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Template:PD Help Page If you have standard texts you want to include on several pages, the MediaWiki template feature comes into play.



Templates are standard wiki pages whose content is designed to be transcluded (embedded) inside other pages. Templates follow a convention that the name is prefixed with "Template:", assigning it to that namespace. Therefore you can create them like any other wiki page.


Templates are wiki pages which can be used in other pages in three ways:

  • {{Name}} 'transcludes' (i.e. includes a copy of) the content of the template (stored in the page [[Template:Name]]) whenever the page containing the template transclusion is fetched and displayed; i.e. if the template is later changed, the displayed transcluding page will automatically change too
  • {{subst:Name}} replaces that string with the contents of the template, in the source of the transcluding page, when you save that page; the copy of the template contents can then be edited normally (and separately from the original in the template page). Note: don't use this if you are looking to continually propagate changes from the source template to the page(s) that references it.
  • {{msgnw:Name}} includes the template in a form that displays it as raw wiki syntax (the way <nowiki> does) when the page containing it is fetched

In fact, an ordinary wiki page can also be used as a template, simply by specifying the namespace it resides in, so:

  • {{Template:Pagename}} includes [[Template:Pagename]]
  • {{Foo:Pagename}} includes [[Foo:Pagename]]
  • {{:Pagename}} includes [[Pagename]]

If no such namespace exists, the full title is assumed to be a template:

  • {{Foo:Bar}} includes [[Template:Foo:Bar]]


Template:Hl2 colspan="2" align="center" |Template with numbered parameters
'''A little thank you...'''<br />
<small>for {{{1}}}.<br />
hugs, {{{2}}}</small>
Template:Hl2|You type Template:Hl2|You get
{{Thankyou|all your hard work|Joe}}


Template:Hl2 colspan="2" align="center" |with named parameters
'''A little thank you...'''<br />
<small>for {{{reason}}}.<br />
hugs, {{{signature}}}</small>
Template:Hl2|You type Template:Hl2|You get
|reason=all your hard work


You can define parameters in templates either numbered as {{{1}}} or named {{{param}}}.

Example: You want a little thank you note you can put on the talk page of other users. It will contain a reason and your signature. You could create Template:Thankyou to enter your text, as in the example in the table.

When using the template on a page, you fill in the parameter values, separated by a pipe char (|): {{Thankyou|all your hard work|Joe}}. For named parameters use "name=value" pairs separated by a pipe char: {{Thankyou|reason=all your hard work|signature=Joe}}. The advantage of using named parameters in your template is that they are flexible in order. It also makes the template easier to understand if you have many parameters. If you want to change the order of numbered parameters, you have to mention them explicitly: {{Thankyou|2=Joe|1=all your hard work}}.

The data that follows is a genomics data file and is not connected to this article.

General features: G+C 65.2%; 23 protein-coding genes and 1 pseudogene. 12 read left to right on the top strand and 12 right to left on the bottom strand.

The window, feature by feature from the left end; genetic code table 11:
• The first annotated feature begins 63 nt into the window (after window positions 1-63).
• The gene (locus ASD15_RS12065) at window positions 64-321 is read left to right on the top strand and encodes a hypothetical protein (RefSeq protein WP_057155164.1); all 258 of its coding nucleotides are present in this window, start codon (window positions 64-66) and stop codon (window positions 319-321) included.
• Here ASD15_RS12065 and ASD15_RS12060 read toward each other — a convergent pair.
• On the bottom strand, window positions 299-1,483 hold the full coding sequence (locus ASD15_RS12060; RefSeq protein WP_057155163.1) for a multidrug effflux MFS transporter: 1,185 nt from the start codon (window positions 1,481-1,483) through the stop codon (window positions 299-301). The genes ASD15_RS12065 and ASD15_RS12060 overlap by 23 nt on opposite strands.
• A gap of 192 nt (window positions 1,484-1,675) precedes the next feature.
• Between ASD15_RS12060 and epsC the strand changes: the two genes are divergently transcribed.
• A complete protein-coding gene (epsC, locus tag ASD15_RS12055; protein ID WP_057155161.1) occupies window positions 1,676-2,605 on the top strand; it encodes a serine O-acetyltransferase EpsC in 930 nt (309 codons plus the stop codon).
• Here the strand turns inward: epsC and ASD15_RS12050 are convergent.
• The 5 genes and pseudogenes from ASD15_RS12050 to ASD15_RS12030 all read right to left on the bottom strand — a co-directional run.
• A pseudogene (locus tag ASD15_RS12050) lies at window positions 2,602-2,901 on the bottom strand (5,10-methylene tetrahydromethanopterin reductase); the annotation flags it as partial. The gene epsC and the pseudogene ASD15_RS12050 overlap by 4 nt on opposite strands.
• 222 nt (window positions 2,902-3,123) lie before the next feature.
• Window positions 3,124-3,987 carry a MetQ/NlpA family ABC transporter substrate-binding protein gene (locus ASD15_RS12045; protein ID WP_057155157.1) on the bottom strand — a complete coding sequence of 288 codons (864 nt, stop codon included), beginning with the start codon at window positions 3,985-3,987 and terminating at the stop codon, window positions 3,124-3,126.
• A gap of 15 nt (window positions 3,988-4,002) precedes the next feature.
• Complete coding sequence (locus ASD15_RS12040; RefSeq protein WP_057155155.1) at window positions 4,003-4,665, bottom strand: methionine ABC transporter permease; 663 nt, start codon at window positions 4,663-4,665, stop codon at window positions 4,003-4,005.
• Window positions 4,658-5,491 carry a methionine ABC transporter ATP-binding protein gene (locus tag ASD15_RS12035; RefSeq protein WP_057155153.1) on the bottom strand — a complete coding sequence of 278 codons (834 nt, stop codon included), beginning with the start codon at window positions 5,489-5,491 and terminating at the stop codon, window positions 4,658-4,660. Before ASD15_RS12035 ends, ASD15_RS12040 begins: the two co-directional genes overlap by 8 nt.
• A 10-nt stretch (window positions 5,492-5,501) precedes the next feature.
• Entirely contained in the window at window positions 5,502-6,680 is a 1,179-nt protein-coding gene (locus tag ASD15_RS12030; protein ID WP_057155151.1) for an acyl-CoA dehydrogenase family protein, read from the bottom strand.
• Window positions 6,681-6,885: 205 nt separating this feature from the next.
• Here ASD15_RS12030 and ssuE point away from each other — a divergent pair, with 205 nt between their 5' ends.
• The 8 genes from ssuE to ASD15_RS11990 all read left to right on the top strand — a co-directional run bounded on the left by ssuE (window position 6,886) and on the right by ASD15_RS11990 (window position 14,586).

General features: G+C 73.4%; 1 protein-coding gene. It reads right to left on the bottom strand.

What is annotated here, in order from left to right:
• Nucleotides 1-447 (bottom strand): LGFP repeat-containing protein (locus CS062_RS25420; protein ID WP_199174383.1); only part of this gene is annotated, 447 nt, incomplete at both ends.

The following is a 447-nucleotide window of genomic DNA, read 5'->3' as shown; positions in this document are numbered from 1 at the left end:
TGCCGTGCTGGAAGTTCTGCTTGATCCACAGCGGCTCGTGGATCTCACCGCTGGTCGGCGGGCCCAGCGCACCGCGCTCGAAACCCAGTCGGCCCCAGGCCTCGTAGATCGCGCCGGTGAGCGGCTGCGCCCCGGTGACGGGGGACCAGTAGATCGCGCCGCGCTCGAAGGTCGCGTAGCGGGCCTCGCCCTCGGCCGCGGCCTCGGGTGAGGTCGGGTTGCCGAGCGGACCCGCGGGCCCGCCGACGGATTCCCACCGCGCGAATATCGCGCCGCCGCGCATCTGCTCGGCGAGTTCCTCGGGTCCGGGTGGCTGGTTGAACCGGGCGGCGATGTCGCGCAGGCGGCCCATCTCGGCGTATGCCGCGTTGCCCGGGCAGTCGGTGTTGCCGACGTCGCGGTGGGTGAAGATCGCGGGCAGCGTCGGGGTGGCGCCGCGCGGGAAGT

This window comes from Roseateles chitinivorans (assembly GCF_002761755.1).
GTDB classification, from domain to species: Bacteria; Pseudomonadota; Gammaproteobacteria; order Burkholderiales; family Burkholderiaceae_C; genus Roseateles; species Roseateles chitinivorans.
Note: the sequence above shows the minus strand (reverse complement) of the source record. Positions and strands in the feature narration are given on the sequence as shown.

You can also provide default values for parameters, i.e. values that are going to be used if no value is provided for a parameter. For example, {{{reason|all your hard work}}} would result in "all your hard work" if no value was provided for the parameter reason.

Control template inclusion

You can control template inclusion by the use of <noinclude> and <includeonly> tags.

Anything between <noinclude> and </noinclude> will be processed and displayed only when the template's page is being viewed directly.

Possible applications are:

  • Categorising templates
  • Interlanguage links to similar templates in other languages
  • Explanatory text about how to use the template

The converse is <includeonly>. Text between <includeonly> and </includeonly> will be processed and displayed only when the page is being included. The obvious application is to add all pages containing a given template to a category, without putting the template itself into that category.

Note: when you change the categories applied by a template, the categorization of the pages that use that template may not be updated until some time later: this is handled by the Template:Mediawiki.

Organizing templates

For templates to be effective users need to find them and be able to use them. A simple technique is to include an example on the template page. For example:

== Usage ==
Allows to establish a link to a subject:

Then, an editor can simply copy and paste the example to create a similar page.

Copying from one wiki to another

Templates often require CSS or other templates, so users frequently have trouble copying templates from one wiki to another. The steps below should work for most templates:

  1. Copy the template text to the new wiki, either by importing or with a link in the edit summary to the original page (for attribution).
  2. Look for CSS classes (like class="foobar") in the template text. If those classes appear in "MediaWiki:Common.css" or "MediaWiki:Monobook.css" on the original wiki, copy them to "MediaWiki:Common.css" on the new wiki.
  3. Look for templates (like {{foobar}}) inside the template text, and copy those templates to the new wiki.
  4. If the template uses ParserFunctions, you must install the Template:Mediawiki.

See also

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